Civil Rights Reflection
From Renée Sackey, Past Chair
I came of age in the 1960s and I remember vividly the Freedom Riders, the Voting Rights Act, the race riots, the Vietnam War, and the feeling of Us against Them that pervaded so much of our conversations. So when I first heard about the Civil Rights Mission, I didn’t hesitate to sign up. And let me tell you it was the most one of the most moving trips I’ve ever experienced.
Coming on the eve of MLK weekend, it had particular significance. About 40 of us started in Atlanta, gathering at the grounds of the Martin Luther King Memorial on Sunday morning, January 12. Our guide, Billy Planer, a native of Atlanta, set the stage by sitting us down outside the Ebenezer Baptist Church and telling us the story of Atlanta’s growth and the discrimination both subtle and overt. Subtle in that the city leaders built the interstate highway to cut off a prosperous African-American community from the rest of the city, which subsequently led to the neighborhood’s decline. Overt through the story of Leo Frank, a New York Jew who married into a prominent Jewish Family in Atlanta. Leo Frank managed the family’s pencil factory and was accused and convicted of raping and murdering one of the factory workers. It was a crime he didn’t commit yet he was brutally dragged from his prison cell and lynched. It was Fear of the Other that motivated this lynching.
Discrimination has no boundaries, only victims. After listening to Leo Frank’s story, we had the honor of attending Sunday services at the Ebenezer Baptist church. It was joyful, engaging, uplifting, and soulful and reminded each of us—black and white, Jews and Christians—of the bonds we share. We paid tribute to Dr. Martin Luther King, Jr. whose memorial lies in the shadows of the church where he, his father and grandfather preached.
Then it was off to Montgomery, AL where had dinner at the reform temple and heard about the decline of the Jewish population as generations left for college never to return, and business after business closed. Sad how once prosperous communities have suffered over the years.
The highlights of visiting Montgomery were learning about the birth of the Civil Rights movement and the important role that Rosa Parks played in kicking off the Montgomery Bus boycott when she refused to give up her seat to a white man. We visited the Rosa Parks Museum where they re-enacted the incident and her arrest. I felt as if I were experiencing it in real time.
Next we spent time at the Equal Justice Initiative Legacy Museum, conceived in part by Bryan Stephenson, lawyer, advocate, and author of Just Mercy. The Legacy Museum tells the story of African-Americans from the beginnings of slavery through the present.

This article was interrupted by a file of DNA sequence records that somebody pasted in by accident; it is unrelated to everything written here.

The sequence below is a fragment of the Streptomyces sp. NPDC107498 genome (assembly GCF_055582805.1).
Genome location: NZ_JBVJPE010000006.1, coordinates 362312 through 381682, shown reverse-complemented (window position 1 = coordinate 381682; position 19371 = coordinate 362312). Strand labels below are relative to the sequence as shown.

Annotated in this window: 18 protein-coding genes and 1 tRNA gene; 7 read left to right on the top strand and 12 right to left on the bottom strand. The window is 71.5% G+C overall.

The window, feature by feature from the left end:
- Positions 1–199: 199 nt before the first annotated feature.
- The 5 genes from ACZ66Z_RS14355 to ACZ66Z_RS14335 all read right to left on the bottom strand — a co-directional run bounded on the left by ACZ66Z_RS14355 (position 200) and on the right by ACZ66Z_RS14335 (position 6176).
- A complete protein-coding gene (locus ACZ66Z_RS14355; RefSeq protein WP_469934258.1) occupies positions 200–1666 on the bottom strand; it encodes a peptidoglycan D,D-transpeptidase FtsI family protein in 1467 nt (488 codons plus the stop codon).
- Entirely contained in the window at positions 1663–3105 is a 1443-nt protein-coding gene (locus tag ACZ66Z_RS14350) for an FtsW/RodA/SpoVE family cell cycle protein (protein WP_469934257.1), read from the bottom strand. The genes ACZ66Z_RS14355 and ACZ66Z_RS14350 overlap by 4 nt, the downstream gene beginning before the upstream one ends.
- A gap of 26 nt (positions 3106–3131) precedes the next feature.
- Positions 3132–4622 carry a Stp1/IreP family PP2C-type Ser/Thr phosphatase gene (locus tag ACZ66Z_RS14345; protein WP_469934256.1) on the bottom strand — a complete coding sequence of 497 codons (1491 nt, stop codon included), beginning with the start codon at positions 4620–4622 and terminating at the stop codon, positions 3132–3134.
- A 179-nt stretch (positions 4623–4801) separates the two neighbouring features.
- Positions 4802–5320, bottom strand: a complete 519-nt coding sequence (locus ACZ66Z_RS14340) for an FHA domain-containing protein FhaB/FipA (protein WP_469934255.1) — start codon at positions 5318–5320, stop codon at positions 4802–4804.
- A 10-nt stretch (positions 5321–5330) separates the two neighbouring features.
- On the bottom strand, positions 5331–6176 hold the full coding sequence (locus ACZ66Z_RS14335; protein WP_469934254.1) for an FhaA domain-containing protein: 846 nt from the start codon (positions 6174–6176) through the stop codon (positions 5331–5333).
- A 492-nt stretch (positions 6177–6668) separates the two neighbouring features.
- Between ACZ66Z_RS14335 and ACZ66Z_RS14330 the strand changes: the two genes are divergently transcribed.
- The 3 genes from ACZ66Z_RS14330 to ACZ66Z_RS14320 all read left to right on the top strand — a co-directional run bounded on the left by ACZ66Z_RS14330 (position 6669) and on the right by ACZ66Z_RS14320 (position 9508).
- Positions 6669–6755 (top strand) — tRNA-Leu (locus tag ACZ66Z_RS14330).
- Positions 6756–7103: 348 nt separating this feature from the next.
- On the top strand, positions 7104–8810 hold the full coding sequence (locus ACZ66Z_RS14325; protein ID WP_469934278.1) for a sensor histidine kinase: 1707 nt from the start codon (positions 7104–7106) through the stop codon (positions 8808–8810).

A short distance from the Museum is the Memorial to the Victims of Lynching, all 4,400 documented cases. And from not only places in the south but as close as Coatesville, PA. I’m sure most everyone in this room has been to the Holocaust Museum or Yad Vashem, or Auschwitz. Knowing how drained and horrified I’ve been after visiting those sites, I could really relate to the cruelty to and dehumanization of African-Americans. It is Man’s Inhumanity to Man.
Selma. When you thought it couldn’t get worse it did. We heard from a resident of Selma, who as a child protested discrimination with her family. We heard how her mother died in the local hospital because she couldn’t get “black” blood. We walked in the footsteps of MLK and John Lewis and Rabbi Abraham Joshua Heschel, as well as people who aren’t household names, as we crossed the Edmund Pettus Bridge as they did on their march to Montgomery.
In Birmingham, at one time the most segregated city in America, I remembered watching TV as police under Bull Connor fire-hosed protesters. We sang hymns with a Pastor who was a friend of Dr. King.
We Jews are not strangers to discrimination, persecution, and anti-Semitism particularly at this time in our history. Putting myself in the shoes of the African-American population was very impactful. Learning firsthand what they went through and still go through because of Fear of the Other. An important lesson learned was to treat people who don’t look or worship like you as Another, not The Other.
This is a trip that is a must for everybody, young and old. I came away with a deeper appreciation and understanding of the racial inequities in our country. Now I’m ready to do something about it.
Resources & Current Events
JCPA Jewish Council of Public Affairs
AJC Advocacy Anywhere – Global Jewish Advocacy
JCRC – Jewish Community Relations Council
Films About Racial Justice
NCJW – National Council of Jewish Women
Mail-in Voting Information for the November 3, 2020 Election
The Alice Paul Institute
100 Years Of The 19th Amendment
The National Constitution Center
The Right To Vote
Equal Rights Amendment – Equal Means Equal
Coronavirus and the Disproportionate Loss of Jobs Among Women
Jews of Color